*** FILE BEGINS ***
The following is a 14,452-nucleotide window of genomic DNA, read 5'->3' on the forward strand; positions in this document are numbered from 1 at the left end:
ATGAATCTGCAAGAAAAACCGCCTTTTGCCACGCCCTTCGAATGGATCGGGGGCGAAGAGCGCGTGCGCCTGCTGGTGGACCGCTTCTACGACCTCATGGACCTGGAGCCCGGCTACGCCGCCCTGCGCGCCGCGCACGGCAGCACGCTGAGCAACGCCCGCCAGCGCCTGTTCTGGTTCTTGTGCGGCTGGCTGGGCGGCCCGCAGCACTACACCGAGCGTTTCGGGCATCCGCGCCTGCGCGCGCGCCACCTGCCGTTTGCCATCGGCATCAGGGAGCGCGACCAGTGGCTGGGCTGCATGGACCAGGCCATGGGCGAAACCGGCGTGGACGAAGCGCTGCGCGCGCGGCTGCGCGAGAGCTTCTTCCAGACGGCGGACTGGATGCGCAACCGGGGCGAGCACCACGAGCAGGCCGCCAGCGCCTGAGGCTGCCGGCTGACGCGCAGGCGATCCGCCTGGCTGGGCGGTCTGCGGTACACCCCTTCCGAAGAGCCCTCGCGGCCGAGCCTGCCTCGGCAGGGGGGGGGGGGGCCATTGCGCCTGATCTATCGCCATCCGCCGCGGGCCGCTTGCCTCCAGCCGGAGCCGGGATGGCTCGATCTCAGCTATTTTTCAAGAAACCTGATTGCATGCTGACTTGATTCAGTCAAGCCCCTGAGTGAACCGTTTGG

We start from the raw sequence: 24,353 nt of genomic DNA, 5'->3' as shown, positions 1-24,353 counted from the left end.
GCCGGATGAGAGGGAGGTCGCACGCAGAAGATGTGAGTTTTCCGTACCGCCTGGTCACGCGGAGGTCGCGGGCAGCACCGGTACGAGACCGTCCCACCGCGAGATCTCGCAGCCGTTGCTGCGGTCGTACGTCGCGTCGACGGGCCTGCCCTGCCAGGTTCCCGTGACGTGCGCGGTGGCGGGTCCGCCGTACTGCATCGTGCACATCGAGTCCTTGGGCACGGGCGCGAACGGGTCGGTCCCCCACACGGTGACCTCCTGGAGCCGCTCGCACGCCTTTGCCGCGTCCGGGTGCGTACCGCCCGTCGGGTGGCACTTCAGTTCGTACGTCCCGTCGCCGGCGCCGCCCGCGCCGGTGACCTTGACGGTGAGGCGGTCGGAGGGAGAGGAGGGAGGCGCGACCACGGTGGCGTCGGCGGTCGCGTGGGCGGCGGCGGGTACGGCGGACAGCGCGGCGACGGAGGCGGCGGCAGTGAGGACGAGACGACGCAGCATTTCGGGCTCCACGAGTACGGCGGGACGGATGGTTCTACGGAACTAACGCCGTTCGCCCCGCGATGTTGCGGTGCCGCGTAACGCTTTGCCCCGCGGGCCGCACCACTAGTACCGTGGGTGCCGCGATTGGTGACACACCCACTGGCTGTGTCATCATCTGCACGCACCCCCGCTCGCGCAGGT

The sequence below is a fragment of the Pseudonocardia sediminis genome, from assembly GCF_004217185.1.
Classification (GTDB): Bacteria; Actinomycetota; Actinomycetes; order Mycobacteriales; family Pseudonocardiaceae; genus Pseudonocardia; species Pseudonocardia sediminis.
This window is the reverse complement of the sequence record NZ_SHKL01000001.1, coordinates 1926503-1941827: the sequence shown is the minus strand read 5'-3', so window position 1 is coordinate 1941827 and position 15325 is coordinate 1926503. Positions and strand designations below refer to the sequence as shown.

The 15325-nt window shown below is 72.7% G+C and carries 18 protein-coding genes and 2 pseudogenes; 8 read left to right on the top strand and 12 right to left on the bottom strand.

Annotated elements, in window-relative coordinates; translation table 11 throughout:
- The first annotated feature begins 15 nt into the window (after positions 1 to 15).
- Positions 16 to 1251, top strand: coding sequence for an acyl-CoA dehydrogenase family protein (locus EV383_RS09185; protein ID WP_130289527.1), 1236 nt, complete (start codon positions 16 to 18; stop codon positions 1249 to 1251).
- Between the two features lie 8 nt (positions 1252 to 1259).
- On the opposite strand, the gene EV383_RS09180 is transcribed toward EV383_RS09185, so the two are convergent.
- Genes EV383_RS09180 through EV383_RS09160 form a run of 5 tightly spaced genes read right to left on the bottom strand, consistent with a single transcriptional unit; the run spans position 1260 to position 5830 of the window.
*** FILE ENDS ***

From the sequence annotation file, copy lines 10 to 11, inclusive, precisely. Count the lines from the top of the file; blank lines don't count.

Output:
- The first annotated feature begins 15 nt into the window (after positions 1 to 15).
- Positions 16 to 1251, top strand: coding sequence for an acyl-CoA dehydrogenase family protein (locus EV383_RS09185; protein ID WP_130289527.1), 1236 nt, complete (start codon positions 16 to 18; stop codon positions 1249 to 1251).